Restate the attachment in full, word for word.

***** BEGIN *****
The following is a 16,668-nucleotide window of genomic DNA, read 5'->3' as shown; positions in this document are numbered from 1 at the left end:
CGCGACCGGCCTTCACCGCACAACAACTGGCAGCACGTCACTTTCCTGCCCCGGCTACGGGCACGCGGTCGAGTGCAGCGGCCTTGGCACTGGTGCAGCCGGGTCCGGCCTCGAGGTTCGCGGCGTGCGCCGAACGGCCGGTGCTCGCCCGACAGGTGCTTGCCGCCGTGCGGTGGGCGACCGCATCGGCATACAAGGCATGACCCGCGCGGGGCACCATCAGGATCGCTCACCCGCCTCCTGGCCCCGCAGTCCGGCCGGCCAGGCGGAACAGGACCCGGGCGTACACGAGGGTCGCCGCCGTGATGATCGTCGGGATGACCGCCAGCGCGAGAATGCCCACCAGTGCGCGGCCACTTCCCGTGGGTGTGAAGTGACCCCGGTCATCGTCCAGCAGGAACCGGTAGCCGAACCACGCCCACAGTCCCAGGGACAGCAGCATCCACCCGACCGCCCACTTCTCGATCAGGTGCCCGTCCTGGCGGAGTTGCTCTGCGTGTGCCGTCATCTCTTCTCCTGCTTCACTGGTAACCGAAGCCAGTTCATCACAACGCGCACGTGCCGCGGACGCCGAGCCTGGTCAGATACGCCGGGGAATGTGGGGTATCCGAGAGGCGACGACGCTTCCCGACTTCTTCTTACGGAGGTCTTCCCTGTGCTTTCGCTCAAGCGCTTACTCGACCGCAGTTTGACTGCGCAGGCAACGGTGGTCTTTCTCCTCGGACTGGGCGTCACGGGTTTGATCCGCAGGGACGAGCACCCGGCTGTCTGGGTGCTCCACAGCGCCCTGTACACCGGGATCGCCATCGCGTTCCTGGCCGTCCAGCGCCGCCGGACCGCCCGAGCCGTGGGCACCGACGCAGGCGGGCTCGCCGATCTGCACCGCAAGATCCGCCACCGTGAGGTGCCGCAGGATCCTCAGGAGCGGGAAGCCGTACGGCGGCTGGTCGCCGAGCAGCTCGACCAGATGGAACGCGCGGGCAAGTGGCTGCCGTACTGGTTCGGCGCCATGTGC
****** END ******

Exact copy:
The following is a 16,668-nucleotide window of genomic DNA, read 5'->3' as shown; positions in this document are numbered from 1 at the left end:
CGCGACCGGCCTTCACCGCACAACAACTGGCAGCACGTCACTTTCCTGCCCCGGCTACGGGCACGCGGTCGAGTGCAGCGGCCTTGGCACTGGTGCAGCCGGGTCCGGCCTCGAGGTTCGCGGCGTGCGCCGAACGGCCGGTGCTCGCCCGACAGGTGCTTGCCGCCGTGCGGTGGGCGACCGCATCGGCATACAAGGCATGACCCGCGCGGGGCACCATCAGGATCGCTCACCCGCCTCCTGGCCCCGCAGTCCGGCCGGCCAGGCGGAACAGGACCCGGGCGTACACGAGGGTCGCCGCCGTGATGATCGTCGGGATGACCGCCAGCGCGAGAATGCCCACCAGTGCGCGGCCACTTCCCGTGGGTGTGAAGTGACCCCGGTCATCGTCCAGCAGGAACCGGTAGCCGAACCACGCCCACAGTCCCAGGGACAGCAGCATCCACCCGACCGCCCACTTCTCGATCAGGTGCCCGTCCTGGCGGAGTTGCTCTGCGTGTGCCGTCATCTCTTCTCCTGCTTCACTGGTAACCGAAGCCAGTTCATCACAACGCGCACGTGCCGCGGACGCCGAGCCTGGTCAGATACGCCGGGGAATGTGGGGTATCCGAGAGGCGACGACGCTTCCCGACTTCTTCTTACGGAGGTCTTCCCTGTGCTTTCGCTCAAGCGCTTACTCGACCGCAGTTTGACTGCGCAGGCAACGGTGGTCTTTCTCCTCGGACTGGGCGTCACGGGTTTGATCCGCAGGGACGAGCACCCGGCTGTCTGGGTGCTCCACAGCGCCCTGTACACCGGGATCGCCATCGCGTTCCTGGCCGTCCAGCGCCGCCGGACCGCCCGAGCCGTGGGCACCGACGCAGGCGGGCTCGCCGATCTGCACCGCAAGATCCGCCACCGTGAGGTGCCGCAGGATCCTCAGGAGCGGGAAGCCGTACGGCGGCTGGTCGCCGAGCAGCTCGACCAGATGGAACGCGCGGGCAAGTGGCTGCCGTACTGGTTCGGCGCCATGTGC